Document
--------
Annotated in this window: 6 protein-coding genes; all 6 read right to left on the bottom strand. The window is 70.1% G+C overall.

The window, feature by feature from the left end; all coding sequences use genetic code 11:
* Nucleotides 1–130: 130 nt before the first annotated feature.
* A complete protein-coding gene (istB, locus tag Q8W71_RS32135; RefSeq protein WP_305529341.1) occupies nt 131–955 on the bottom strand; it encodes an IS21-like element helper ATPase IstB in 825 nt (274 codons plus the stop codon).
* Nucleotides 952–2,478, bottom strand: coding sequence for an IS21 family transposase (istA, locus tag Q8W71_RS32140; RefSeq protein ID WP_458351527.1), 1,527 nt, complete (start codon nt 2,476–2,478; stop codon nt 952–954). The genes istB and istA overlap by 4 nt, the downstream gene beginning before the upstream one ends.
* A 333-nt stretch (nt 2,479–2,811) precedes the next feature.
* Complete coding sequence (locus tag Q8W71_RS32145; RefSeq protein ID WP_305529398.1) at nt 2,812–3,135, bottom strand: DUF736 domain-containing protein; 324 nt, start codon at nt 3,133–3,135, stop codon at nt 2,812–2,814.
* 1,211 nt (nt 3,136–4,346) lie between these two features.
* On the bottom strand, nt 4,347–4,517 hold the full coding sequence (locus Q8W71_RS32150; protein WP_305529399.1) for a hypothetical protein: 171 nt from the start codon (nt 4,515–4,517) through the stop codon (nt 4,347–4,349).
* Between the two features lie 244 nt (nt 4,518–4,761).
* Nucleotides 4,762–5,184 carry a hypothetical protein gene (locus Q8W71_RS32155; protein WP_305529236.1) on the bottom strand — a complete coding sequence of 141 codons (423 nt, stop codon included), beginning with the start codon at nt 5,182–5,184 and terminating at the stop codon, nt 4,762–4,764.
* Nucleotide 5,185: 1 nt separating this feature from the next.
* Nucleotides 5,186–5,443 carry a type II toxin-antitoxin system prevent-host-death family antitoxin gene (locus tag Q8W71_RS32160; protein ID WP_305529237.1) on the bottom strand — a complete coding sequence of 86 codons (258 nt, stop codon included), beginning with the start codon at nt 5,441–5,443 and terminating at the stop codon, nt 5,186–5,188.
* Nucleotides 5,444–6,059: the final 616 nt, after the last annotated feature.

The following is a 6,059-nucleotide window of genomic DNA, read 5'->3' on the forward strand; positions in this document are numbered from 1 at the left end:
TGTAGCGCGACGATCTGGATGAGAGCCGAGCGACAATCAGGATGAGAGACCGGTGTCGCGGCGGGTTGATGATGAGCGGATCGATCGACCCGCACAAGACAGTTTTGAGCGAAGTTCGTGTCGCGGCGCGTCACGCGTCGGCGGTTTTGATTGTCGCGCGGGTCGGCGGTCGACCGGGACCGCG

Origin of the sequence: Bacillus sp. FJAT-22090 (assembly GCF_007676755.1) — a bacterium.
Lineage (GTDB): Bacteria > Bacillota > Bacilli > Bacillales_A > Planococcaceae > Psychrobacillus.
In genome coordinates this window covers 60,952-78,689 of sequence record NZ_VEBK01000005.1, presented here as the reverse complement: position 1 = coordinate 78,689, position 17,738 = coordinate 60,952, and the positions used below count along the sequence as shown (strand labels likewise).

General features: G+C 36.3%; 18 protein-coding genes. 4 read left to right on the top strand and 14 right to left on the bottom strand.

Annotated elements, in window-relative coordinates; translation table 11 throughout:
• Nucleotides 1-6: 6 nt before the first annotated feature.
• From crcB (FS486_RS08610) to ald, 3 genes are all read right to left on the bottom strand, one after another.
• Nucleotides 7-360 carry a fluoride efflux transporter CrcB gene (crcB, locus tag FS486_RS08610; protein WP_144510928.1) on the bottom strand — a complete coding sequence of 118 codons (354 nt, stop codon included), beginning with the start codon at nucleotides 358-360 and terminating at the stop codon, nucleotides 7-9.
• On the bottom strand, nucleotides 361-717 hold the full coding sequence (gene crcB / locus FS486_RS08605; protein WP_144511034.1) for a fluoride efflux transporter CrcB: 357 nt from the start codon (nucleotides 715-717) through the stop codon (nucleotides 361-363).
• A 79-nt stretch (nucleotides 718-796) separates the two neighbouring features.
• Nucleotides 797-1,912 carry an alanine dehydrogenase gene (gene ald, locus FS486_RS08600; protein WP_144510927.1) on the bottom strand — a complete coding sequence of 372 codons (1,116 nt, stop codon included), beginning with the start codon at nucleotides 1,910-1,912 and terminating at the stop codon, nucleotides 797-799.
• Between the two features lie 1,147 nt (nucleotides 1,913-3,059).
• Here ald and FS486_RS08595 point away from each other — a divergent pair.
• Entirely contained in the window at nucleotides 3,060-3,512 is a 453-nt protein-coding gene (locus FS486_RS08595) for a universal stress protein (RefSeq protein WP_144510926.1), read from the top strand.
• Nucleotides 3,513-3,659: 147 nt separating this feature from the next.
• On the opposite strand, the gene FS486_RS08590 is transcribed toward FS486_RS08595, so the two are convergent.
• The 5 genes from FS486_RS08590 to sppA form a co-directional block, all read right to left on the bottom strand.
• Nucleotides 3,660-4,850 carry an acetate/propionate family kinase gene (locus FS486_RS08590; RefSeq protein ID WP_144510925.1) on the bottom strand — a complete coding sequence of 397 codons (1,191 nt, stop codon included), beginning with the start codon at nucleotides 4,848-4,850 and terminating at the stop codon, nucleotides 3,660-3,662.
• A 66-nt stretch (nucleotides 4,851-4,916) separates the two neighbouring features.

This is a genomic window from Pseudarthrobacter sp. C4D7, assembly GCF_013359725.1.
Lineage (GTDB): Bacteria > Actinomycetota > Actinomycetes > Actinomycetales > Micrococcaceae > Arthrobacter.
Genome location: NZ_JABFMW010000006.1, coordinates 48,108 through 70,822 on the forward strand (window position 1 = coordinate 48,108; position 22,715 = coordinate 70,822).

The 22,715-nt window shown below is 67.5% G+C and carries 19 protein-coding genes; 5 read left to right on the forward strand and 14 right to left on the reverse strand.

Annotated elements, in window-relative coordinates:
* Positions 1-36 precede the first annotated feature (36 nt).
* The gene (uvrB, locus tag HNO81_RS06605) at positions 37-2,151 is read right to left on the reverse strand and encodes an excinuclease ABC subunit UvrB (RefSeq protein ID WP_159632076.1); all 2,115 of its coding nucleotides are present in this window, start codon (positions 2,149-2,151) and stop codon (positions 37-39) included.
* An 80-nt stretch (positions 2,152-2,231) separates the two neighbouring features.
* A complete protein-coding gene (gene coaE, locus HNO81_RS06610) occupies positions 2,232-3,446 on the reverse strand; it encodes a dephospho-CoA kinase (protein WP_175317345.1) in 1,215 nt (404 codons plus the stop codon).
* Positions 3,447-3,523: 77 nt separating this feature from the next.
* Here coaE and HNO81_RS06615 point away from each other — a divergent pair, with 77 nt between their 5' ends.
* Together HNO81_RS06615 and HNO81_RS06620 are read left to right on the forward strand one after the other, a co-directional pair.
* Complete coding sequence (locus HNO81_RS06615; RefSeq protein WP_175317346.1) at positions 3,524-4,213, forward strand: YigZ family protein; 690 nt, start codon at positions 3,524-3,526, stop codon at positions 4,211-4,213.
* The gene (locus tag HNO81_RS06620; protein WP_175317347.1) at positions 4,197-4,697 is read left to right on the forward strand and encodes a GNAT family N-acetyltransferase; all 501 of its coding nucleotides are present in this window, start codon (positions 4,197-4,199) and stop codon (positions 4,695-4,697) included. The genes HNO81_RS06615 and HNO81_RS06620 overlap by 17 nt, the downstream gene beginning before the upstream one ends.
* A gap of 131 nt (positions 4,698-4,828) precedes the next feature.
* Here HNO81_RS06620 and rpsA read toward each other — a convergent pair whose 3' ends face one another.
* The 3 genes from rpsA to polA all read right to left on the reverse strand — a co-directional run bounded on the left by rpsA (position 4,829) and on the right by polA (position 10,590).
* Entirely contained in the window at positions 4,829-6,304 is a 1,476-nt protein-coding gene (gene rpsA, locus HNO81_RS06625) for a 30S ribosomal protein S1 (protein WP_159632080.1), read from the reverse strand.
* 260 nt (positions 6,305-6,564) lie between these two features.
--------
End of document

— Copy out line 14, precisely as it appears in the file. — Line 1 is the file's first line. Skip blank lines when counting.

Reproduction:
* Nucleotides 5,444–6,059: the final 616 nt, after the last annotated feature.